– Cringles with ball-bungees for storing the reefed part of the sail. [HOW DO BALL BUNGIES WORK – I AM USED TO SHOCK-CORD WITH HOOKS]
    – An extra reefing bungee close to the luff. They always forget this one which is where the wind hits the stowed part of the sail the most. [NOT SURE HOW THAT IS CONFIGURED – ANY CHANCE OF A PHOTO?]

    Would ‘farers agree that a window is not needed in a cruising sail and could cause the sail to be unecessarily weakened?

    Kind regards



    A window is good for visibility BUT it will be much more delicate than a good cruising Dacron.
    Windows are easily cracked/split in racing sails when we attempt to look after them.
    With the abuse of reefing regularly I would expect that windows would give up after a handful of outings unless there is a better window material for cruising than the ones used in racing sails.


    The ball-bungies are very simple. Two lengths of bungee cord lying parallel, joined to balls at the ends. Like this:!BVKB,YQ!2k~%24(KGrHgoOKjQEjlLmVoWOBKRBqVhh9Q~~_35.JPG

    You pass the ball through between the two bungees, and it gets trapped by the tension.
    Much more practical than having hooks flailing around on your sails.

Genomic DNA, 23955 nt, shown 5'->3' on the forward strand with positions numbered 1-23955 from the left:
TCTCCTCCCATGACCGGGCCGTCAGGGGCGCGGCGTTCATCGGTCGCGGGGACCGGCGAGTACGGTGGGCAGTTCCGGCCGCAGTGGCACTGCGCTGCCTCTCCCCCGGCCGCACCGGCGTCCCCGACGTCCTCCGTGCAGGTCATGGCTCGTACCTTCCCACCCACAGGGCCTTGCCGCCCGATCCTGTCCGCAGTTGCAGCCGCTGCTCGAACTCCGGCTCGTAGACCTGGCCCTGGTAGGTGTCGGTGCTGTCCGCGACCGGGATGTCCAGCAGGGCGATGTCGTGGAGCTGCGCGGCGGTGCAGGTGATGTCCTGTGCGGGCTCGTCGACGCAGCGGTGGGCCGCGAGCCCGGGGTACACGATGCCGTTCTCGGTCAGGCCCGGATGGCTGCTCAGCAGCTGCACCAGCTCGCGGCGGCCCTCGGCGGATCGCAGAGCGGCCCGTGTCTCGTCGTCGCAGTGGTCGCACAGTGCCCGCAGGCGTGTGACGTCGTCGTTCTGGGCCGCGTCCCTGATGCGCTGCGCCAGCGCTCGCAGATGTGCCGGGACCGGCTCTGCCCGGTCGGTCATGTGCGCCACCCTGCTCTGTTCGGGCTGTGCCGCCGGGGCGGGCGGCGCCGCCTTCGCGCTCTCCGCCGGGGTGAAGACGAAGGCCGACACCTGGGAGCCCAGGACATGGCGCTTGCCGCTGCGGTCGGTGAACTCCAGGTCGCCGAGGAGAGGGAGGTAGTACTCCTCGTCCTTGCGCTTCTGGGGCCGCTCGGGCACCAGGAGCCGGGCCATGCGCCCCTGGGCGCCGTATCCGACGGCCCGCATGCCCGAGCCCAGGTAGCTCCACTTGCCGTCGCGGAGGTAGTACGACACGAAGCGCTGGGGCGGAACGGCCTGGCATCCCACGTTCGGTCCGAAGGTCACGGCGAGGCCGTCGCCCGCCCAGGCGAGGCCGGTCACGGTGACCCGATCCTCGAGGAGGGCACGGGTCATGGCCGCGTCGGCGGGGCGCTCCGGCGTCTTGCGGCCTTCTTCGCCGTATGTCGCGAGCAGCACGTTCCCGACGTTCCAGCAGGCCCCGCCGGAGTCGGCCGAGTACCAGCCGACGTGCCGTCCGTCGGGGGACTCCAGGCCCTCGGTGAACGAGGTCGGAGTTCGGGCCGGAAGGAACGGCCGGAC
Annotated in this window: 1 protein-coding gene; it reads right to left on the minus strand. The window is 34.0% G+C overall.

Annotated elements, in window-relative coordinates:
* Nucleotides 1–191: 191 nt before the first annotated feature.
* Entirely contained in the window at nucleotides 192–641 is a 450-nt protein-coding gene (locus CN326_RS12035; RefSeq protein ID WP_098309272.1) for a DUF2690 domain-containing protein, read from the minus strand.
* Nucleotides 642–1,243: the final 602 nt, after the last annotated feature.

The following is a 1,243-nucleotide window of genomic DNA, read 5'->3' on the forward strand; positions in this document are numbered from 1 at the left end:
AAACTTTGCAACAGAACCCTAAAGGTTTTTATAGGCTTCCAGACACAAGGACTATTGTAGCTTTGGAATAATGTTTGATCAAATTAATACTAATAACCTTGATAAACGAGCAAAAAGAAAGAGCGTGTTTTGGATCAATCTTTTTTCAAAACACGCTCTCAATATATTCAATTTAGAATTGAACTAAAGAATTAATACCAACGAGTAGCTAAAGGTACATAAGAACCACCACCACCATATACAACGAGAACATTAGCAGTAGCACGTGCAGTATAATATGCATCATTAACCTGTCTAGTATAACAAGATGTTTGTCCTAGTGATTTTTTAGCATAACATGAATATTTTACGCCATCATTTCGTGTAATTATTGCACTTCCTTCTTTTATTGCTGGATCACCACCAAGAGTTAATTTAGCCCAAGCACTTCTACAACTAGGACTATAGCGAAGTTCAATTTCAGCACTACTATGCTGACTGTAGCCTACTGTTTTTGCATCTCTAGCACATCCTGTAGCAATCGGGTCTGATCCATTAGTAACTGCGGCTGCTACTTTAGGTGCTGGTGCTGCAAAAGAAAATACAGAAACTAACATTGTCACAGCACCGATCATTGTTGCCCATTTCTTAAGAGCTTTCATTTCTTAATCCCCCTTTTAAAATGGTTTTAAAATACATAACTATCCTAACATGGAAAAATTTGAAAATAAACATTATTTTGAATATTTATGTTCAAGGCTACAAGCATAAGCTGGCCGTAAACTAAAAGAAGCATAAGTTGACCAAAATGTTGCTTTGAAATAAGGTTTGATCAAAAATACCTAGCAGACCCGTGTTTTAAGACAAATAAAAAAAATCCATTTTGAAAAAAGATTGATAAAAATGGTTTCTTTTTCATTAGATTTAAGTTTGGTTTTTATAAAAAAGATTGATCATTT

• Hooks tend to catch anything and everything, balls don’t.
    • Keep the reef parallel to the boom. With a 16:1 purchase on the kicker you may get in trouble with a raised reef. The kicker may not have enough span.
    • The picture shows my balls and also the extra balls-bungee near the goose neck, sewn to the sail.
    • Note that the reefing line is attached to the bottom of the boom. This is important to allow the sail to fold under the reefing line. When the reefing line is attached atop the boom the sail gets crushed by the reefing line.
    • Not shown is the reefing line on the starboard side, it runs aft. The sail is pulled down by the reefing line on the port side of the boom (by the bitter end) and is pulled aft on the other side. The sheave for the reefing line is approx. 2 inches aft of the cringle in its aft most position. This allows sufficient control over the foot and leech



    Hi Swiebertje

    Thanks for that photo. How many reefing cringles do you have on that sail? I have only seen people put shock-cord between the cringles which are linked by hooks that pull the cord round the sail. Am I understanding that your system does not use shock cords at all and that the ball-bungies just go directly vertically down from the cringles. Do you not getting “sagging” of the sail between these points? How many cringles do you advice. Could you explain a little more about this ball-bungie at the very front of the sail? Why do you call this “extra”? Is it not just fitting like the others. If you felt up to a diagram that would be much appreciated,




    Click here
    Pictures in the apendices.

    More reefing stuff


    Thanks Swieb

    Does that arrangement (extra bungie near tack of mainsail) normally mean specifying an additional cringle to the sailmaker?